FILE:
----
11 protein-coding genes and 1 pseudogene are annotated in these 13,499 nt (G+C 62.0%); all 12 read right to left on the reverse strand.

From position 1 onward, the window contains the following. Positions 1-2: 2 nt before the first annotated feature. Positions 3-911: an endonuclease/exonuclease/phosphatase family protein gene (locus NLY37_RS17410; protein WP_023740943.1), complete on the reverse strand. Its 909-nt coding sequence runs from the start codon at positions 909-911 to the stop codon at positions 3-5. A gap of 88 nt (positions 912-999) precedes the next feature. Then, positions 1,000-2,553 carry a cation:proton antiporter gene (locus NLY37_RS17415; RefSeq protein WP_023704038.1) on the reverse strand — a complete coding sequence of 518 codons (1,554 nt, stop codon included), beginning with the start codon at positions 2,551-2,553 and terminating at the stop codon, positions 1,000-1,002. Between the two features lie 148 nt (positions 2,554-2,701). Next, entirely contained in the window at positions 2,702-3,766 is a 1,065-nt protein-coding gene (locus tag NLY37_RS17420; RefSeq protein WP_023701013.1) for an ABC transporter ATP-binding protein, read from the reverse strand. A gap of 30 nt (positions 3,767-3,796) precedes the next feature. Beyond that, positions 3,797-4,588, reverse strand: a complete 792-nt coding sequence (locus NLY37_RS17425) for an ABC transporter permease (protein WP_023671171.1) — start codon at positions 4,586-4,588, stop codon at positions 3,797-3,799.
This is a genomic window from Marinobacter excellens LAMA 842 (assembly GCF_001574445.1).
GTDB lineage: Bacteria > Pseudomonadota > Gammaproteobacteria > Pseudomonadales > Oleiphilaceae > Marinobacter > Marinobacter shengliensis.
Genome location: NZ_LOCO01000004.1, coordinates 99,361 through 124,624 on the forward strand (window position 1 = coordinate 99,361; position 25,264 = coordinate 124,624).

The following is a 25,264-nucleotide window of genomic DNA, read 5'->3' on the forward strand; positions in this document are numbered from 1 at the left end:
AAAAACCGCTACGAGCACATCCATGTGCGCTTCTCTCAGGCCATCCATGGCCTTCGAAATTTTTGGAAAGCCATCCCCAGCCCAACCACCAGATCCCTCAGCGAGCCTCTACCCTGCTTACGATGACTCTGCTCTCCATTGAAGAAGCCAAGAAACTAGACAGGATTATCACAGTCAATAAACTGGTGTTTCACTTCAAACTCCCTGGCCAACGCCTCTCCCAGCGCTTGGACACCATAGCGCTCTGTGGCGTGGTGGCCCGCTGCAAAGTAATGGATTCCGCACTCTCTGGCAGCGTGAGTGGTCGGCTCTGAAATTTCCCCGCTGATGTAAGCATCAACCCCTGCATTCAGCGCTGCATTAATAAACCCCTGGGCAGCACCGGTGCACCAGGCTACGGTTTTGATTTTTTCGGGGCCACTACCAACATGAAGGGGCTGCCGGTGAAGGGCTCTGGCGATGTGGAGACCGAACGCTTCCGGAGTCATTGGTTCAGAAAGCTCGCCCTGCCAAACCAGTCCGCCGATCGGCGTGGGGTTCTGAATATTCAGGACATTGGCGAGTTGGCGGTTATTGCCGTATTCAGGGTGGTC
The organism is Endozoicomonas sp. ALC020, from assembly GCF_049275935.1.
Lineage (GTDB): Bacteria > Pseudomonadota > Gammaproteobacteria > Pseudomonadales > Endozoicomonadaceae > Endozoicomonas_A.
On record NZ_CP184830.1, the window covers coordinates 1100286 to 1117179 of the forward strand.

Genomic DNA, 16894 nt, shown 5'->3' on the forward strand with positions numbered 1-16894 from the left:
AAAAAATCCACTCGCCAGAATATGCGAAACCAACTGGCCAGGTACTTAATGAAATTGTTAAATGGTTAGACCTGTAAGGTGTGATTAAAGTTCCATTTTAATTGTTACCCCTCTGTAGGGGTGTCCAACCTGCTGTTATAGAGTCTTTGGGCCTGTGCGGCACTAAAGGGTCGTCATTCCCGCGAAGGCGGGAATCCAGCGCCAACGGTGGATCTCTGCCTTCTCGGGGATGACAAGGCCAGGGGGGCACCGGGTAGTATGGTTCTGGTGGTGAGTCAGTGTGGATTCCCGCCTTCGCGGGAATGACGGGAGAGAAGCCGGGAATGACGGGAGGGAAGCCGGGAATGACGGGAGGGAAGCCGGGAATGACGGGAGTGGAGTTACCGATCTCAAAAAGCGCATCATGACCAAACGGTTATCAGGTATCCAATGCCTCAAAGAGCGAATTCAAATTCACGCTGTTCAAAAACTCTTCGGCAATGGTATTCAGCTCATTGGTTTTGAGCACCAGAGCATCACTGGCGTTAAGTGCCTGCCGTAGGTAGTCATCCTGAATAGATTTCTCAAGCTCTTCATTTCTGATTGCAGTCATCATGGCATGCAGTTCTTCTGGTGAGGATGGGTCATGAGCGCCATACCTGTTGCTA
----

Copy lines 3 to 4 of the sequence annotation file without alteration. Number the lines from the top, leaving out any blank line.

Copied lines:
This is a genomic window from Marinobacter excellens LAMA 842 (assembly GCF_001574445.1).
GTDB lineage: Bacteria > Pseudomonadota > Gammaproteobacteria > Pseudomonadales > Oleiphilaceae > Marinobacter > Marinobacter shengliensis.